Q. Can he transfer to a 4-year school after one year at another 4-year school (he doesn’t want to do the 2 yr. community college thing)?
Yes it’s possible to transfer to another four-year school after one year at some institutions. You can find the transfer requirements for an individual school on it’s profile on the College Board’s website.
To locate Temple University’s transfer information, type the name of the school into the College Board’s College QuickFinder.
After calling up the profile, click on Temple’s Admission link. Scroll to the bottom of that page to find the transfer stats. Here they are:

Can This Teen Succeed in College?

What the father didn’t ask if whether this child is prepared for college. The boy’s math SAT scores were so low, it’s hard to believe that he would be capable of college math or science. Of course, it is possible that the teenager skipped a line on the test, which resulted in a misleading score. I think too many parents are lulled into a false sense of security if their child’s GPA is decent, but high school GPA’s can be meaningless.
If this was my child, I would want to figure out if he’s prepared academically for college. According to the College Board’s college readiness benchmark, students who earn a 1550 on the SAT (out of 2400) have a 65% chance of earning at least a B minus as college freshmen. This student’s score is about 1200 or lower.
The good news for this teenager and others is that you can become a filmmaker without going to film schools, which I think are overrated. Here is a blog post that I wrote on the subject:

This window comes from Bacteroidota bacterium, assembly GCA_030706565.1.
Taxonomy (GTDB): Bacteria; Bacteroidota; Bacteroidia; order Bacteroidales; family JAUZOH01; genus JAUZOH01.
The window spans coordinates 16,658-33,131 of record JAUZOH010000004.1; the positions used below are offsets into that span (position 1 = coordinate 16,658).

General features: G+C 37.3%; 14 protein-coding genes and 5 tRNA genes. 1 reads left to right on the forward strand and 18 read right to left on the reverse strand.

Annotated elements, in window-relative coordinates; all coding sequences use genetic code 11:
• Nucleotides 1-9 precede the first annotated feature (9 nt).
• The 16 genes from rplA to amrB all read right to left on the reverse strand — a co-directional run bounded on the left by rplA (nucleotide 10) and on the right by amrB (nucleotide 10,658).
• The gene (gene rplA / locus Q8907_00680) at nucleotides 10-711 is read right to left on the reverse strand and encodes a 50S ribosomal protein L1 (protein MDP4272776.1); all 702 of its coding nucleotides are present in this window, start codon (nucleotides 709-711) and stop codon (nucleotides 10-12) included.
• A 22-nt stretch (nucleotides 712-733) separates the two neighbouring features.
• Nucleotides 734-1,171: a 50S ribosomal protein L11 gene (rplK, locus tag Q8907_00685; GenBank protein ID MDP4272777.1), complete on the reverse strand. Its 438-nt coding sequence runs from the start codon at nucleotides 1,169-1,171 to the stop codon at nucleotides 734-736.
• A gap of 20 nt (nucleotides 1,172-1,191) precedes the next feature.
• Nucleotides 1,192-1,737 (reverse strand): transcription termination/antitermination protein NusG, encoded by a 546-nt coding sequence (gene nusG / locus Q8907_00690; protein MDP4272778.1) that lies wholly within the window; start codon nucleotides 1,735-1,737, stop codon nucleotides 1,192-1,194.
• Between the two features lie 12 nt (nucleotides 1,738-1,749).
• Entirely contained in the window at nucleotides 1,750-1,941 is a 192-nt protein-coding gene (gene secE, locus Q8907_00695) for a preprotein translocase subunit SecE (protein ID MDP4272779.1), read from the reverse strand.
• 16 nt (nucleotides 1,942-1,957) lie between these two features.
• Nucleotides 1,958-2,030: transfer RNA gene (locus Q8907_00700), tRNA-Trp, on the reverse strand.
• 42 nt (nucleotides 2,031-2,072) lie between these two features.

Do You Need to Go to Film School?

For those who are excited about the prospects of playing around with cameras for four year, here’s a story from The New York Times that might make you reconsider.

Film School Graduates’ Altered Job Prospects

Any Thoughts?

I’d be curious if anyone reading this post has any thoughts about this teenager’s academic future and what the family should do. Please use the comment box below if you have any ideas.
Lynn O’Shaughnessy is the author of The College Solution and she also writes college blogs for CBSMoneyWatch and US News & World Report.

Read More:

Blaming College Rankings for Runaway College Costs
What Ever Happened to Shakespeare?
4 Ways to Check Out Colleges and Universities

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  1. I agree with you that the most important question is whether the student is ready for a traditional college. Why encourage that route if it reinforces that he’s not a good student and kills his enthusiasm for any study? If he’s not keen on community college either, try one of the alternatives mentioned in your previous blog and in the NY Times. On a side note, I know a few parents whose kids want to pursue very creative careers. Each family encouraged their child to have a back-up plan. For example, study something related to film, or study your #2 interest (maybe something vocational and hands-on and requiring less education) so you can be self-supporting as you pursue your dream.